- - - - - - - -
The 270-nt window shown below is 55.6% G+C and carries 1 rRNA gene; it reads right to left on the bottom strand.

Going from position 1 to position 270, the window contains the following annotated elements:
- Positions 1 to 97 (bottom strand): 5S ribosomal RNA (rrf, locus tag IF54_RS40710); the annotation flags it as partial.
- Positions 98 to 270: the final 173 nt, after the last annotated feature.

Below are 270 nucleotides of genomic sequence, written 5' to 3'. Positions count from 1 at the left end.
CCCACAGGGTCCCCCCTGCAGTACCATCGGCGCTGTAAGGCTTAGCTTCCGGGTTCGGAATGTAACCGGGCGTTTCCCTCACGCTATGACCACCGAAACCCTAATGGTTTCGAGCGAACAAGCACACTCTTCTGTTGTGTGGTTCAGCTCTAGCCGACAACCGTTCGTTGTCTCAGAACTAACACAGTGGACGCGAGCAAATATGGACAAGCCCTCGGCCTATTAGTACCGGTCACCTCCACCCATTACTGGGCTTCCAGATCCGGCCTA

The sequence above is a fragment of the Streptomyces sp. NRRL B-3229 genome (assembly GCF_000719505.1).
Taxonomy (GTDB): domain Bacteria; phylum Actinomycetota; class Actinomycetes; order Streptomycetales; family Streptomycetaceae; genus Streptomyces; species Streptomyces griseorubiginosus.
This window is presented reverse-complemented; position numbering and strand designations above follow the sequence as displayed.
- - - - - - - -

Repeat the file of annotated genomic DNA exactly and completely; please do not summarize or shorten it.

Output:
The 270-nt window shown below is 55.6% G+C and carries 1 rRNA gene; it reads right to left on the bottom strand.

Going from position 1 to position 270, the window contains the following annotated elements:
- Positions 1 to 97 (bottom strand): 5S ribosomal RNA (rrf, locus tag IF54_RS40710); the annotation flags it as partial.
- Positions 98 to 270: the final 173 nt, after the last annotated feature.

Below are 270 nucleotides of genomic sequence, written 5' to 3'. Positions count from 1 at the left end.
CCCACAGGGTCCCCCCTGCAGTACCATCGGCGCTGTAAGGCTTAGCTTCCGGGTTCGGAATGTAACCGGGCGTTTCCCTCACGCTATGACCACCGAAACCCTAATGGTTTCGAGCGAACAAGCACACTCTTCTGTTGTGTGGTTCAGCTCTAGCCGACAACCGTTCGTTGTCTCAGAACTAACACAGTGGACGCGAGCAAATATGGACAAGCCCTCGGCCTATTAGTACCGGTCACCTCCACCCATTACTGGGCTTCCAGATCCGGCCTA

The sequence above is a fragment of the Streptomyces sp. NRRL B-3229 genome (assembly GCF_000719505.1).
Taxonomy (GTDB): domain Bacteria; phylum Actinomycetota; class Actinomycetes; order Streptomycetales; family Streptomycetaceae; genus Streptomyces; species Streptomyces griseorubiginosus.
This window is presented reverse-complemented; position numbering and strand designations above follow the sequence as displayed.